Estee Moran took a special trip to Acadia National Park. She wanted to share a bit about what she learned on her vacation. Check out her photos and her cheeky captions.
"Awwww MOM ... I don't wanna go to a National Park!" Hear how this familiar sound turns out for one military family.
I've watched all of the "It Gets Better" videos that have crossed my desktop since the campaign began. In these affecting testimonials prompted by the increase in suicides of young gay men, celebrities and public figures speak out to reassure those bullied about their sexuality that the pressures do eventually ease.
The clapping, the hooting, the whistling: It was all very familiar. As I hurried toward the terminal at Baltimore-Washington Airport, where U.S. troops land after serving overseas, I spotted the cheerful retirees from Operation Welcome Home who applaud each service member returning from deployment.
by Alison Buckholtz
This is the first year I've owned a big American flag, and it came to my house almost by accident. A military-oriented magazine I wrote for last summer asked for a family photo, and the editor was very specific about the setting: front porch, flag fluttering in breeze. Sunset would be a plus.
I understood and intended to comply. But when the photographer arrived, I still hadn't had time to buy a flag. As we said goodbye to him after the initial shoot, he asked to come back the following week for more pictures, so we could get the shot with the colors. I ventured out to Home Depot, and, by the time he returned, the flag waved from one of the columns in front of our house—just the way it looks in postcards.
I never saw it coming. Then again, I didn't grow up with pets. I bought Ethan, now 7 years old, and Estee, now 5, a guinea pig when their dad deployed last summer, and last week we acquired a second guinea pig, a surprise birthday gift from a family friend. One of the neighbors, a slightly older boy named Sam, was playing at our house when the new rodent made her debut. I wasn't in the room at the time, but found out later that he proclaimed that guinea pig babies would be in our future; to help matters along, he instructed the kids to place the female in the same cage as the male.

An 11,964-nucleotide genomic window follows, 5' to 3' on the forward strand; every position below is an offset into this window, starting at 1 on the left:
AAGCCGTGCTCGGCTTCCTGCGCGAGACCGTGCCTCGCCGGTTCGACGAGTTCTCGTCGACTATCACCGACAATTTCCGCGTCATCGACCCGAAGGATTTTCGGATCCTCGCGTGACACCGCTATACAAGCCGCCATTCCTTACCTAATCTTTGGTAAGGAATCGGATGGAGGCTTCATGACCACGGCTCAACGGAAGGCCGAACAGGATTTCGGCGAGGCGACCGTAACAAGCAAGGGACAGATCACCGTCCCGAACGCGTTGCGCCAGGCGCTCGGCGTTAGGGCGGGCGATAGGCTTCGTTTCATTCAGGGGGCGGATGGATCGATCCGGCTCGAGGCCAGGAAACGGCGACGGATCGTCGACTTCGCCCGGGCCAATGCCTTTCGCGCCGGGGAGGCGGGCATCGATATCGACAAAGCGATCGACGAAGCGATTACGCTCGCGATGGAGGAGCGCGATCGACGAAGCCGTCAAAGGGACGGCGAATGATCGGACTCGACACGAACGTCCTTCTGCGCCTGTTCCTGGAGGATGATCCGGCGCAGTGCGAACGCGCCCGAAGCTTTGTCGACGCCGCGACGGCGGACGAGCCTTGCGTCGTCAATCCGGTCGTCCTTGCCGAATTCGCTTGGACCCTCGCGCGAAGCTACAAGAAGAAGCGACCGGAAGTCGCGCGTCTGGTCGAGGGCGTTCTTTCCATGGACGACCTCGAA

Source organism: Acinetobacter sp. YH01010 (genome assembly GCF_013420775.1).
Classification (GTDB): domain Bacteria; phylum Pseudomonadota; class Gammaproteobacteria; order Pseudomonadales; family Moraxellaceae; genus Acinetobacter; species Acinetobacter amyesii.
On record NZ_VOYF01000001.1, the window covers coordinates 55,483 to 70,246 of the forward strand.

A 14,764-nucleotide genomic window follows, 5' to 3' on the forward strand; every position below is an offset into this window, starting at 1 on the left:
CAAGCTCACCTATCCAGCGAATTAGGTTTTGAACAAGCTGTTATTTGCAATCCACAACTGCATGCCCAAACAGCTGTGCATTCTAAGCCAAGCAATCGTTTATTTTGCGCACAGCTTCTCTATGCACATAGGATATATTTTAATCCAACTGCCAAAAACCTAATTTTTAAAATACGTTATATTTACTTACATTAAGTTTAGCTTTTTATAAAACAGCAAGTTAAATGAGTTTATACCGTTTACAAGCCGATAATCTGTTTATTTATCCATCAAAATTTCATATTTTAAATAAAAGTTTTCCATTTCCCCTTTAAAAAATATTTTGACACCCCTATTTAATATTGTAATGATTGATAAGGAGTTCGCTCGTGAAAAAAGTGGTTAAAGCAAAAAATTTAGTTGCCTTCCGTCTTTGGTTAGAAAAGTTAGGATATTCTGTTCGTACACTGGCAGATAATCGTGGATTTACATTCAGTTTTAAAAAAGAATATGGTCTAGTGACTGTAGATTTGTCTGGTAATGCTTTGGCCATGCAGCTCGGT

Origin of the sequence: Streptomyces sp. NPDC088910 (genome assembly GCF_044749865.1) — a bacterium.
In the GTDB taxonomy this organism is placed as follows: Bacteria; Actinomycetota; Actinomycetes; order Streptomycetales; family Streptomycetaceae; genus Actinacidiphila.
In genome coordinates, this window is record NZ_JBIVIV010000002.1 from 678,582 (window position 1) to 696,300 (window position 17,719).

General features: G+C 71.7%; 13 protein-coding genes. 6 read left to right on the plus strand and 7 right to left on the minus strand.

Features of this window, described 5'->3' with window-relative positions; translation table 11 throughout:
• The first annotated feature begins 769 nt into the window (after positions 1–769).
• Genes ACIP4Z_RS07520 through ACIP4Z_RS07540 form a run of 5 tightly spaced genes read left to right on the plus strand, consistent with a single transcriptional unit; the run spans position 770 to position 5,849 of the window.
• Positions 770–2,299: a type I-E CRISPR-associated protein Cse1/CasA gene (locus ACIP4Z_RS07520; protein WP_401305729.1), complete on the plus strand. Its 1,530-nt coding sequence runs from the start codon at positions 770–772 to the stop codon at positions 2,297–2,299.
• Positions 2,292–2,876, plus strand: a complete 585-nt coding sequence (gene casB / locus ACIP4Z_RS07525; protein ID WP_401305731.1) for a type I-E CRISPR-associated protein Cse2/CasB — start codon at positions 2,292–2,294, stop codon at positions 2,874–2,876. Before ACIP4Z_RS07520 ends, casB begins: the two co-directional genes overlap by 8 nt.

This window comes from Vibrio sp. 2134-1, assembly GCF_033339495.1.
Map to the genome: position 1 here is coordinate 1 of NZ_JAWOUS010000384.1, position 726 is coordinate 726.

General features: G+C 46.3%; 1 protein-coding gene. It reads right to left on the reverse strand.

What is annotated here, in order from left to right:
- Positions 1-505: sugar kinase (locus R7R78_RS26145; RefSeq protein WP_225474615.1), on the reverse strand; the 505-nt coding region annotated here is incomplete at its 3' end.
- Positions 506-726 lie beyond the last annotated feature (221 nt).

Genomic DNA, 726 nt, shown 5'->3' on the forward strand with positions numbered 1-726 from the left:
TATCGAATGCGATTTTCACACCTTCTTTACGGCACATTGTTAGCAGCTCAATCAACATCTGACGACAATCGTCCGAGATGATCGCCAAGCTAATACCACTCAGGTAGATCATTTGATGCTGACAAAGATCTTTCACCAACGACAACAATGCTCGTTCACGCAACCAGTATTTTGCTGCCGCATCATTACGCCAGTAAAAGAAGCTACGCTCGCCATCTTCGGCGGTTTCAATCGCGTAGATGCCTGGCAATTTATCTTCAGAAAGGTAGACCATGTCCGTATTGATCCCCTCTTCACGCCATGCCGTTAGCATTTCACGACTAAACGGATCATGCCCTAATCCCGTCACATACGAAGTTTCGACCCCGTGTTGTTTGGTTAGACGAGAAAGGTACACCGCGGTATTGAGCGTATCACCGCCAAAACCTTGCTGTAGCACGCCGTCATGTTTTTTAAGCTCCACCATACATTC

I've written letters to my much-deployed husband, Scott, on monogrammed stationery, hotel letterhead, notebook paper, and even, once, in the margins of a menu from a restaurant in Switzerland. In Japan, I invested heavily in cards that featured cute animals of different species talking to one another; when I worked in an office, I scribbled on the back of recycled meeting agendas. But only the memory of these letters exists.
Most military spouses experience the mid-deployment blues, and as I near the halfway point of my husband's 14-month absence, I recognize the signs; in my case, though, the mid-deployment black-and-blues have rendered me useless. Last fall, I fractured my foot and wore a cast for six weeks; just as that was healing, I slipped on a patch of black ice and hit my head.
The scene was familiar, but not our place in it. Last night, our military family had the honor of lighting the Hanukkah menorah at the White House, reciting the blessings over the candles, and meeting President Obama, Mrs. Obama, and Vice President Biden.
I remember the year we celebrated Thanksgiving on a Sunday evening in October. It was the fall of 2007, the night before my husband, Scott, left for his seven-month deployment on an aircraft carrier.